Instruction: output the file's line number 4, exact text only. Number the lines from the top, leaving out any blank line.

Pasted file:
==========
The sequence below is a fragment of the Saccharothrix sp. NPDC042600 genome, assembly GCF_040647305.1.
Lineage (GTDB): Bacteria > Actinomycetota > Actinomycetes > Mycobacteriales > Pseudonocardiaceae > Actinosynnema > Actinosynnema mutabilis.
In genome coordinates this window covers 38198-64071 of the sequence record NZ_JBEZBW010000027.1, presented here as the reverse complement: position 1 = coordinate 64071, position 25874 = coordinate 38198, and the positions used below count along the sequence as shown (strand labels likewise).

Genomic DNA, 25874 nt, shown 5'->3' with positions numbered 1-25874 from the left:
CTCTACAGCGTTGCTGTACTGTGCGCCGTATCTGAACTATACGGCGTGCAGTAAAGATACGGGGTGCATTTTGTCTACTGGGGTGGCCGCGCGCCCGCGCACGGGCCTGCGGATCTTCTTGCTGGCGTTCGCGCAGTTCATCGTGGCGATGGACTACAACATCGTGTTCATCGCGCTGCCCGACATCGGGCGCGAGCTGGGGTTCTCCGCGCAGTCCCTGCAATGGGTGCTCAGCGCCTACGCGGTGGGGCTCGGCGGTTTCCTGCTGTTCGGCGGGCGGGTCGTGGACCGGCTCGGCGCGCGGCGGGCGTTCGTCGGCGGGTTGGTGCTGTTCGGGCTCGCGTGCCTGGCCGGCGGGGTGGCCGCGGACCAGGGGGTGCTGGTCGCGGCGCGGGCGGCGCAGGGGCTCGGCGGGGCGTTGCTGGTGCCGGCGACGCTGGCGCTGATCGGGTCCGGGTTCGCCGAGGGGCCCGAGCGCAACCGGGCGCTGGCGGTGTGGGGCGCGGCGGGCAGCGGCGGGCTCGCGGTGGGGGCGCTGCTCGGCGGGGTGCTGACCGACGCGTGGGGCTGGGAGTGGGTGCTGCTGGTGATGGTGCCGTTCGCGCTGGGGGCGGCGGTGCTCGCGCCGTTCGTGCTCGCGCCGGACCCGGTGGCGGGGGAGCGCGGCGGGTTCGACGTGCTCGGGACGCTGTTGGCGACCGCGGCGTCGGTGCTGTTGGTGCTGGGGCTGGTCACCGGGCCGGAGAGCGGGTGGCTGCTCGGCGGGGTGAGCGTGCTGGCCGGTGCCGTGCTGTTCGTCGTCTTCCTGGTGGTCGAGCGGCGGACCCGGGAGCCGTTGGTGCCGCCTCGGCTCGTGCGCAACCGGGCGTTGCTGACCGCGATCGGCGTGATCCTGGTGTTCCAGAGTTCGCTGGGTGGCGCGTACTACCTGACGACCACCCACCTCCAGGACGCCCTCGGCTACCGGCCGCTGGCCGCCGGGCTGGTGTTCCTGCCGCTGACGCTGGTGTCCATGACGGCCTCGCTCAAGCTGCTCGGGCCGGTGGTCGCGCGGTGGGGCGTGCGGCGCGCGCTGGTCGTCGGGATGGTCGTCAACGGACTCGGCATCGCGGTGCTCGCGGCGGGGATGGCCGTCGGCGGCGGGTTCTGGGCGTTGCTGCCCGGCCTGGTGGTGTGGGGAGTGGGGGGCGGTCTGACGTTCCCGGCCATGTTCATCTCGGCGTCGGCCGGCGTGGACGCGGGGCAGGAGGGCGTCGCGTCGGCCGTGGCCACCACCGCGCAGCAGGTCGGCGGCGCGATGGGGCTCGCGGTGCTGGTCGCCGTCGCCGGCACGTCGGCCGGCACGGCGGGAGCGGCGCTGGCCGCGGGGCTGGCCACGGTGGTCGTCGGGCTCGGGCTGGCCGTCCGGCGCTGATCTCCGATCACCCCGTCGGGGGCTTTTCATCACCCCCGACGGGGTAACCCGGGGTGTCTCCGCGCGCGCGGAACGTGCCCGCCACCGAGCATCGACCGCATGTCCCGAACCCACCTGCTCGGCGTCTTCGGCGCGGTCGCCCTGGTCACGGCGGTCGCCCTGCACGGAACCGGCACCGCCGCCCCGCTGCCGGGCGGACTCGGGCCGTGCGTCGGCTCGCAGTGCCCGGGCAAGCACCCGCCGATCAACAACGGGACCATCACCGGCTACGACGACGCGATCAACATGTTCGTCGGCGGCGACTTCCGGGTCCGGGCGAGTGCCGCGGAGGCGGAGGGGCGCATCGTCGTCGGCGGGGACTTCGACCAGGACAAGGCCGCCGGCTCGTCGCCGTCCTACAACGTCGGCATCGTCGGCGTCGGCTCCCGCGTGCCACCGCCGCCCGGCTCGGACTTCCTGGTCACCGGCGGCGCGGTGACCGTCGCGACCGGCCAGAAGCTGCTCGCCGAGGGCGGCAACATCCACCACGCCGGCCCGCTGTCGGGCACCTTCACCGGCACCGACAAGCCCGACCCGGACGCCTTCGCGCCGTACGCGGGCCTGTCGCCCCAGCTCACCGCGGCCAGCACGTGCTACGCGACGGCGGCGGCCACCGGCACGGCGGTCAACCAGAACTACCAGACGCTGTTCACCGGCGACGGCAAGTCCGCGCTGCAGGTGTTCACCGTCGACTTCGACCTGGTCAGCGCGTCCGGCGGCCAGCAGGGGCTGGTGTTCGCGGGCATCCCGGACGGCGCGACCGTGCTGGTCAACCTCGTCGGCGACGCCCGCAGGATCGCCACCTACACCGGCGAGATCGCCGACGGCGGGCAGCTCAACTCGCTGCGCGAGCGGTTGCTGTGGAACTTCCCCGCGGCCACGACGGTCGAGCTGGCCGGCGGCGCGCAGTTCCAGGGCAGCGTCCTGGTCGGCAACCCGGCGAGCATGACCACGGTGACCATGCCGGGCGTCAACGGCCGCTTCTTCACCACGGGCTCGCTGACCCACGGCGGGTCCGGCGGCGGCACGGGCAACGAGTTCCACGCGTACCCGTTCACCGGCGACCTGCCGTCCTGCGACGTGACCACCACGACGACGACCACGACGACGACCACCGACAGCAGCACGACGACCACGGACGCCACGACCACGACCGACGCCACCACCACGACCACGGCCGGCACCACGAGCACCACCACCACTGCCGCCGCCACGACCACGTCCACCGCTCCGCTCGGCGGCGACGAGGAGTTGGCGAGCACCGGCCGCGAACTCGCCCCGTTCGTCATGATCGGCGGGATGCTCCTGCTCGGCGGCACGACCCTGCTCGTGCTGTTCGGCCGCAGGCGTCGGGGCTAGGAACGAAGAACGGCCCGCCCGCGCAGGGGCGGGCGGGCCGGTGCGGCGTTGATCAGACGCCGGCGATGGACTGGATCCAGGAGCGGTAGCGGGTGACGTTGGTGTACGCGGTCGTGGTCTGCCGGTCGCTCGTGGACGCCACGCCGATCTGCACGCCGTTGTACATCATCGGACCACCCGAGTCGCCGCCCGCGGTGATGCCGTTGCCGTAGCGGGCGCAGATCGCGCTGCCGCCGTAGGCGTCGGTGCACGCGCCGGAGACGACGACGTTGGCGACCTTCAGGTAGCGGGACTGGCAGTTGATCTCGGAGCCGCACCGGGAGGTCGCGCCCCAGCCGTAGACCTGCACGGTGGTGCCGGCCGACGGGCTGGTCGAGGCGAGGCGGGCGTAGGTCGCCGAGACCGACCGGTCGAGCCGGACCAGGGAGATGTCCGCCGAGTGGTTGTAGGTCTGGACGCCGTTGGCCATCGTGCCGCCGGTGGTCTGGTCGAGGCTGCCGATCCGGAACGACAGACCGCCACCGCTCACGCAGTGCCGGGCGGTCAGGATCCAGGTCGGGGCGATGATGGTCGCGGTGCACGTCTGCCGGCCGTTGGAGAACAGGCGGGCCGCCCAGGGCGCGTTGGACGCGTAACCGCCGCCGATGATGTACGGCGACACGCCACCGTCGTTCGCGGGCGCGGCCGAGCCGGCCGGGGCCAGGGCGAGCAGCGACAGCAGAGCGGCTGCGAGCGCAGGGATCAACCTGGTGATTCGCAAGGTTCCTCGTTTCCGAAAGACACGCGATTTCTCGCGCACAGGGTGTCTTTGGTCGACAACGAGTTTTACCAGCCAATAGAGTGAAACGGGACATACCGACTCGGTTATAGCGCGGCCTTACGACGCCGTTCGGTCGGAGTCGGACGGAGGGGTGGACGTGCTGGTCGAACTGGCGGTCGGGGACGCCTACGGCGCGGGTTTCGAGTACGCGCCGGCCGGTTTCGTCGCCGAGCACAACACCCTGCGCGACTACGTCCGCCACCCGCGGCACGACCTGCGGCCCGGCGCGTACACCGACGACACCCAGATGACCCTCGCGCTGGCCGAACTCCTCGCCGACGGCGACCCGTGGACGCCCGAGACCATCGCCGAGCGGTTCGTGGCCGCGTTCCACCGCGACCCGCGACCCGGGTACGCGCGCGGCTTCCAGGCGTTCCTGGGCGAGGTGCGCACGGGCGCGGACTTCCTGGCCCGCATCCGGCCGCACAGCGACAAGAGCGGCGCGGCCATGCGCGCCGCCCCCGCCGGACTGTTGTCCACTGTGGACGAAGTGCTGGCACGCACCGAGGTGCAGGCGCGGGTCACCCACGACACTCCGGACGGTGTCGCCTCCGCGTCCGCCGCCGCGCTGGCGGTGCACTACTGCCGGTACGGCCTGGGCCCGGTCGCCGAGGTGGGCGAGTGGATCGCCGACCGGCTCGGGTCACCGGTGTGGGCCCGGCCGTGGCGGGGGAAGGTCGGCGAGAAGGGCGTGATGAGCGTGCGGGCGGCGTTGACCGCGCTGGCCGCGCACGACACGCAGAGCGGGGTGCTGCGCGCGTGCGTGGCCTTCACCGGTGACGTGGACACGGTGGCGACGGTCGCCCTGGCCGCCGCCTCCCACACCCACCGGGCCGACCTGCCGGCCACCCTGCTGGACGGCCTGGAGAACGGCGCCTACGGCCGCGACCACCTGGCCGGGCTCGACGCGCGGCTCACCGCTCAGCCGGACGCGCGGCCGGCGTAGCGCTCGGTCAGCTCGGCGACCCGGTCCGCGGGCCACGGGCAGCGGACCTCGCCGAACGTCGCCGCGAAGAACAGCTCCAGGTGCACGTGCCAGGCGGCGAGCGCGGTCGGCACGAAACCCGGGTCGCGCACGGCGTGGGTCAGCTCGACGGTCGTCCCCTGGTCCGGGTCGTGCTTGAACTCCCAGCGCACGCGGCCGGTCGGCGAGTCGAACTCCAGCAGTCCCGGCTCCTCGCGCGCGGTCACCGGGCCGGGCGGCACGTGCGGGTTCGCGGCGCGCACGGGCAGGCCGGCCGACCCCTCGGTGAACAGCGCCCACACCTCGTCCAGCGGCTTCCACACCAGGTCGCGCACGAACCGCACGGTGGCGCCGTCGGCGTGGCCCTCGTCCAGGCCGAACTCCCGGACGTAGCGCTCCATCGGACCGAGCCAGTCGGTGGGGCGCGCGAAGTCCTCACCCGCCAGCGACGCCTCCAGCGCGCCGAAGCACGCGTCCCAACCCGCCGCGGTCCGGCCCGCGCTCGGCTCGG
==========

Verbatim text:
Genomic DNA, 25874 nt, shown 5'->3' with positions numbered 1-25874 from the left: